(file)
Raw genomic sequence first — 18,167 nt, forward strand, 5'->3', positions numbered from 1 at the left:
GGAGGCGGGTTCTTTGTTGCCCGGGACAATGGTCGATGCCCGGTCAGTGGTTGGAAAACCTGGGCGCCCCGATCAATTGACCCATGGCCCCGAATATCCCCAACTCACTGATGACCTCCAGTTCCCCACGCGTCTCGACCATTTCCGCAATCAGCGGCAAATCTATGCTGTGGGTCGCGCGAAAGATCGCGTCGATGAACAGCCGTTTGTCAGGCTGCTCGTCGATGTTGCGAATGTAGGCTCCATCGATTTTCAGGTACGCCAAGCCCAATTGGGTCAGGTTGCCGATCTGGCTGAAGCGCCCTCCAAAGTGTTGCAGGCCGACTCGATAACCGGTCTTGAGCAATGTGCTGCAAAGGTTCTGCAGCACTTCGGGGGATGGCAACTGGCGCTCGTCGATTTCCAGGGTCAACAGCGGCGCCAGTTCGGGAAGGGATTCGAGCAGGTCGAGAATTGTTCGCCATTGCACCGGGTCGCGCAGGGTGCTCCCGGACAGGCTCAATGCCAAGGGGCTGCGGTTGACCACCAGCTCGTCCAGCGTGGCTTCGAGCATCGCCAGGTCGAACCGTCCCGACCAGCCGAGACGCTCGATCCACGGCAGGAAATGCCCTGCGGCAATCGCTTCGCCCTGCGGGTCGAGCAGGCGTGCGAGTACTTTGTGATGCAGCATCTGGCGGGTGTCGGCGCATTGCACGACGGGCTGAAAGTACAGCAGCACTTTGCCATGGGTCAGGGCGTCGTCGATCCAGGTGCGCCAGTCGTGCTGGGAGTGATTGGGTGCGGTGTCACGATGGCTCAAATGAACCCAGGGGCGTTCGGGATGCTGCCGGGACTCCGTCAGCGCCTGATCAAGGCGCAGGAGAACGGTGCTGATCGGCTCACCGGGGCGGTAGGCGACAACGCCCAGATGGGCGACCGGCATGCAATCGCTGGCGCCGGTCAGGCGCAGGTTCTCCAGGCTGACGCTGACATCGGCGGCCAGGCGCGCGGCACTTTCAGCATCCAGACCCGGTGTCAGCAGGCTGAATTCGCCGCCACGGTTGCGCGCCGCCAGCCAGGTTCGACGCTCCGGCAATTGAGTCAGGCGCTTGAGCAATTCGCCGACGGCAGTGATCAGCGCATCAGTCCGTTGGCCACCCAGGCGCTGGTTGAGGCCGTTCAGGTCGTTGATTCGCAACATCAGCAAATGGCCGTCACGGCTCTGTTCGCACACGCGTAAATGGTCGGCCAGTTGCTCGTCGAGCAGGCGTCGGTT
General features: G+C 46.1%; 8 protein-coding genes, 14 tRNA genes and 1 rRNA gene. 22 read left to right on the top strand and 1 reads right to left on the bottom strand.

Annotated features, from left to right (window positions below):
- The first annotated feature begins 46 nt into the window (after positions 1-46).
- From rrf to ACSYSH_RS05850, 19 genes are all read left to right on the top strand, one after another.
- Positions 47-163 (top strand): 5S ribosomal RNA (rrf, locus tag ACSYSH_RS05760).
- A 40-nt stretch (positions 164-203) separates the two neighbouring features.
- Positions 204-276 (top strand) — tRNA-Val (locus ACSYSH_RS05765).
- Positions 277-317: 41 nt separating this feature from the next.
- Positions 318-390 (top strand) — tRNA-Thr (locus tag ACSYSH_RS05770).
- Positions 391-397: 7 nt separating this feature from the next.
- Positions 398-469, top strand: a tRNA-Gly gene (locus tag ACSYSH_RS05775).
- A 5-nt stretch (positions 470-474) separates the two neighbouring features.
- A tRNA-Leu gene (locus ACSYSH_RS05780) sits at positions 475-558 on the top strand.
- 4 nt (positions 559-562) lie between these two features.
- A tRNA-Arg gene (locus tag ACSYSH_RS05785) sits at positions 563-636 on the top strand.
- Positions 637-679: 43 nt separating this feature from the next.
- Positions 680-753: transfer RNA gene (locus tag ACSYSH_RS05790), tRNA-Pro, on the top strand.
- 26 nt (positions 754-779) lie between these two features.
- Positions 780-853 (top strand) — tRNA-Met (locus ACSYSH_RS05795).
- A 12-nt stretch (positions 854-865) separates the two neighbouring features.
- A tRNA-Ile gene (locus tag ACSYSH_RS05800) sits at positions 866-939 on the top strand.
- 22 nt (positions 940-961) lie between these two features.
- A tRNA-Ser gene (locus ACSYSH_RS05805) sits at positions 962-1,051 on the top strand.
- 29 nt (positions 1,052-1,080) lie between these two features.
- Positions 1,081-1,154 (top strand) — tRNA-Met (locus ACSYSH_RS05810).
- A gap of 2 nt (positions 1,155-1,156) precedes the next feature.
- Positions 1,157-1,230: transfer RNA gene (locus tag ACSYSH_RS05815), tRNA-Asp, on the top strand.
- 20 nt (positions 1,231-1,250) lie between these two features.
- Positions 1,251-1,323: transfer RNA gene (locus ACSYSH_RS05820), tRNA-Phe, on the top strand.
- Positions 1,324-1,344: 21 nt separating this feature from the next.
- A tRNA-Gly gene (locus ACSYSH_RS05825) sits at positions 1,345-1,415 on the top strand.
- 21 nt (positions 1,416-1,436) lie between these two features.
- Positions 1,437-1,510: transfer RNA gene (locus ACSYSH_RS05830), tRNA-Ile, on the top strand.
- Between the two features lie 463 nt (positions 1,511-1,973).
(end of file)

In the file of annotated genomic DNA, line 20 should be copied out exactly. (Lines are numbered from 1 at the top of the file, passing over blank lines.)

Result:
- 26 nt (positions 754-779) lie between these two features.